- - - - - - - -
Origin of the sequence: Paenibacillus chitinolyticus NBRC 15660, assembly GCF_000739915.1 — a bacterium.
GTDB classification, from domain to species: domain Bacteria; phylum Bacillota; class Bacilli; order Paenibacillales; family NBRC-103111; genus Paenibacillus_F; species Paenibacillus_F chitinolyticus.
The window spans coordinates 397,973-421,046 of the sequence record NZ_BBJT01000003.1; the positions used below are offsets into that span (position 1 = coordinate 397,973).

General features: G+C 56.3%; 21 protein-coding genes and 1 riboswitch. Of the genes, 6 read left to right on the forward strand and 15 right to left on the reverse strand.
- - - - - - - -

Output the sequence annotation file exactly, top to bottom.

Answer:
Origin of the sequence: Paenibacillus chitinolyticus NBRC 15660, assembly GCF_000739915.1 — a bacterium.
GTDB classification, from domain to species: domain Bacteria; phylum Bacillota; class Bacilli; order Paenibacillales; family NBRC-103111; genus Paenibacillus_F; species Paenibacillus_F chitinolyticus.
The window spans coordinates 397,973-421,046 of the sequence record NZ_BBJT01000003.1; the positions used below are offsets into that span (position 1 = coordinate 397,973).

General features: G+C 56.3%; 21 protein-coding genes and 1 riboswitch. Of the genes, 6 read left to right on the forward strand and 15 right to left on the reverse strand.